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MOVING SALE EVERYTHING MUST GO RAIN OR SHINE- LOTS OF HOUSEHOLD ITEMS AND FURNITURE FOR SALE July 9, 10, 11- We will follow the CDC recommendations for safe distancing. Please do not attend if you are sick. Masks are recommended 68 Watson Farm Road Austin pa 16720 8:30 am to 5:30 pm Follow the signs from the intersection of Rt 6 and Rt 872


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Wednesday, June 13, 2012

God’s Country Waterdogs: Stewardship through Stream Monitoring

God’s Country Waterdogs: Stewardship through Stream Monitoring

Years ago, Potter County adopted the name “God’s Country” to promote its bounty of natural scenic beauty. Today the hills, forests, picturesque farms, and small towns of this county continue to offer a “getaway” appeal to the thousands of sportsmen, outdoor enthusiasts, and tourists who come in all seasons to enjoy the many recreational activities the area offers.

God’s Country. The name implies blessings, peace, harmony, and, to some, stewardship.

Of particular importance to many who live in Potter County are the clear, cold, high quality streams that flow from the hills to merge and meander through the valleys. In fact, Potter County marks the beginning of three important river systems: the Allegheny, the Susquehanna, and the Genesee.

In recent years as energy exploration and development have increased throughout Pennsylvania, many groups have formed to protect the Commonwealth’s natural resources. Inspired by the activities of Tioga County’s Pine Creek Waterdogs and Trout Unlimited’s Coldwater Conservation Corps, a group of Potter County citizens organized the God’s Country Waterdogs with the stated mission of monitoring the county’s waterways, recording the data, and providing that information to the proper agencies involved in protection. By gathering such data now, volunteers also hope to establish a base line of water quality, which can be used for future reference in analyzing possible impacts to stream ecosystems.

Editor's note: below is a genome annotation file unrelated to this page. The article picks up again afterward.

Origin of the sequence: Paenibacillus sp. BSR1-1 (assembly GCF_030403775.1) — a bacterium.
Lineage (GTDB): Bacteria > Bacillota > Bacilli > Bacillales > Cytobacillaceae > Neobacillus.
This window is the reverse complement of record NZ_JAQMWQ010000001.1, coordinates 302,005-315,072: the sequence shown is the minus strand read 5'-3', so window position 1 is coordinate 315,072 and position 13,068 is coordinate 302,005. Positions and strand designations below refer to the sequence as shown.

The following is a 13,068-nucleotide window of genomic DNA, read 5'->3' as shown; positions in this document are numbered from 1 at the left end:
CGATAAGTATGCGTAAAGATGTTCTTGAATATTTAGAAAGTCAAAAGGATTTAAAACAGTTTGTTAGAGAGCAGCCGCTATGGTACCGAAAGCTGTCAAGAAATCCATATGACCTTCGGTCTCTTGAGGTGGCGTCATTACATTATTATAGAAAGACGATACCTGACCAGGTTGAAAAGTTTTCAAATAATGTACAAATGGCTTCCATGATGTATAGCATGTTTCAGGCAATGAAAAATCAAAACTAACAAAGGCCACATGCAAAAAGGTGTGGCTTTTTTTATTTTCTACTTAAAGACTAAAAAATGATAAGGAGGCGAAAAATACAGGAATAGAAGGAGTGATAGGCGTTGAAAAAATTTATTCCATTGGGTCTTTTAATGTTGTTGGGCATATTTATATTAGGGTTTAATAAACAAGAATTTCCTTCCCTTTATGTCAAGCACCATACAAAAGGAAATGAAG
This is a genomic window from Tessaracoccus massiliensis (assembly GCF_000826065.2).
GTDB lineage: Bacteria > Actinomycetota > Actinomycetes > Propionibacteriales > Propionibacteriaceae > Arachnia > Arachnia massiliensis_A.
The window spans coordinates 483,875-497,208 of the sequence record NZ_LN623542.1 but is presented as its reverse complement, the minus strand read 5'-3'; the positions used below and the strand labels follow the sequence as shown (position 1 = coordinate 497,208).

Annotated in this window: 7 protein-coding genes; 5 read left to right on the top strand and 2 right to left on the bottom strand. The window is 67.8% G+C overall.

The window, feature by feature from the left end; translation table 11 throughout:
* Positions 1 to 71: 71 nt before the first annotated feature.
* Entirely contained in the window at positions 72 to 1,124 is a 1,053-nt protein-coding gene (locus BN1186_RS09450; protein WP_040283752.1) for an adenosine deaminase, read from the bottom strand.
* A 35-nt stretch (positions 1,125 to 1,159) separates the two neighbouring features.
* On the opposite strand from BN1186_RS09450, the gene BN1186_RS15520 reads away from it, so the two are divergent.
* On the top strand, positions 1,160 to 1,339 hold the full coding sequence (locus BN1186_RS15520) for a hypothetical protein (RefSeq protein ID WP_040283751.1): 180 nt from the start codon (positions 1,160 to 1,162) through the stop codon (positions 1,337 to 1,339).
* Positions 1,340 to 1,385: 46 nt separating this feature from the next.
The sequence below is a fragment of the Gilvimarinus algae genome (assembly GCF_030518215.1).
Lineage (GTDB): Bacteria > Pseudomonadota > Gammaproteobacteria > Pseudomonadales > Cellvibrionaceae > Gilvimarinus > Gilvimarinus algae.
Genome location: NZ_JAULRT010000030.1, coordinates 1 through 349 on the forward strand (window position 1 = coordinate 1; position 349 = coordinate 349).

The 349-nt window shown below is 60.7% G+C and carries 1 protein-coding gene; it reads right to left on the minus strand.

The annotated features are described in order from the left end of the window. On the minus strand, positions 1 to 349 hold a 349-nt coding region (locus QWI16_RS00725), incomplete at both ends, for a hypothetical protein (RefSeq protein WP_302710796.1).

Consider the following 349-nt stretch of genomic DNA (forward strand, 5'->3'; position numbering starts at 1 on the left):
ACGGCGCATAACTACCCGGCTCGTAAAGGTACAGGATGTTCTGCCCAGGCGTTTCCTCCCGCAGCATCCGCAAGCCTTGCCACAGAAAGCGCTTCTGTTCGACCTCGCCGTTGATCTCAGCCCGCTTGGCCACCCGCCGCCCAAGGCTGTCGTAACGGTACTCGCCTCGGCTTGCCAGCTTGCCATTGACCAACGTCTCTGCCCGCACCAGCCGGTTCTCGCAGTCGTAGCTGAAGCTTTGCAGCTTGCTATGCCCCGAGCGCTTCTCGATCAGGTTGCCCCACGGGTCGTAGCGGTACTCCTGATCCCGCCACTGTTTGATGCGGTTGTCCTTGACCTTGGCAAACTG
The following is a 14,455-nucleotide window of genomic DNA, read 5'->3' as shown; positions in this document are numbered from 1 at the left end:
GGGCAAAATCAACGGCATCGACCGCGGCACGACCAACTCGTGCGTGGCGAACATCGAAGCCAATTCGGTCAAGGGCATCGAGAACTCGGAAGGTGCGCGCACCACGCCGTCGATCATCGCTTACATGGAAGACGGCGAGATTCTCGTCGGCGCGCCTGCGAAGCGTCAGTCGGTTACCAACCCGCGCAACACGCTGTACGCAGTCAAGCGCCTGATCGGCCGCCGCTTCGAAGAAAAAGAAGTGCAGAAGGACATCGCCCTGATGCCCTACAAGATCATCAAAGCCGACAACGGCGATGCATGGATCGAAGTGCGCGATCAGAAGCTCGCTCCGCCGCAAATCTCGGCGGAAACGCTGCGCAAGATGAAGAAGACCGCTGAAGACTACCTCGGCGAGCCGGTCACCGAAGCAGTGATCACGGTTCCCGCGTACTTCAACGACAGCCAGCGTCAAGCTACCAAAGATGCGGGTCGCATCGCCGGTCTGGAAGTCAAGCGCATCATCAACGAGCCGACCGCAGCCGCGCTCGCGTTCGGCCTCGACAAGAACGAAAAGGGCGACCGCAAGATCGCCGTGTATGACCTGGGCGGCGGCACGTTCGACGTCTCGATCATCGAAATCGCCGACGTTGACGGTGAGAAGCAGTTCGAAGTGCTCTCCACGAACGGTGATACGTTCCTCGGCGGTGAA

The Alliance for Aquatic Resource Monitoring (ALLARM) of Dickinson College in Carlisle, PA, provided the initial training for volunteers and continues to train new recruits. One of the goals stated in ALLARM’s manual is to “enhance local action for the protection and restoration of Pennsylvania’s watersheds by empowering communities with scientific knowledge and tools to implement watershed assessments.”

In sampling the water, volunteers record the temperature and chemistry, using electronic meters that read conductivity, total dissolved solids (TDS), and salinity. The pH, a measure of acidity and alkalinity, is also tested and recorded. Waterdogs also measure the width and depth of the streams to assess the flow, which can affect conductivity readings.

Loren Fitzgerald is the president of God’s Country Waterdogs, and Robert Volkmar has provided many in-stream trainings for volunteers. Currently, there are 22 Waterdogs working together with 8 members of Trout Unlimited and several county watershed associations to monitor 70 sites on Potter County streams.

The data these volunteers collect is stored in a county-wide survey administered by the Potter County Educational Council. The data is also shared with and analyzed by the Potter County Water Quality Group, which meets monthly and whose members include the Potter County Commissioners, the Triple Divide Watershed Council, the local Conservation District, and representatives of the Educational Council , Penn State Cooperative Extension Service, and various volunteer watershed groups.

Clean water is vital to all Pennsylvania residents and communities, as well as to natural ecosystems and agricultural production. Downstream counties and municipalities, such as Williamsport, Harrisburg, and Pittsburgh, rely on waters that originate in Potter County, so the Waterdogs and other stream monitoring groups contribute a service that extends far beyond God’s Country borders.

This important effort does not require a scientific background. Volunteers are ordinary citizens who care about the health of our waterways. Some monitor once a week, some monitor monthly. Some monitor three or four streams, some monitor the stream that flows through their property. The procedures of monitoring are quick and simple, and trainings will teach volunteers everything they need to know.

The group will be providing training for new volunteers in the fall. Interested citizens should contact Loren Fitzgerald ( to register.

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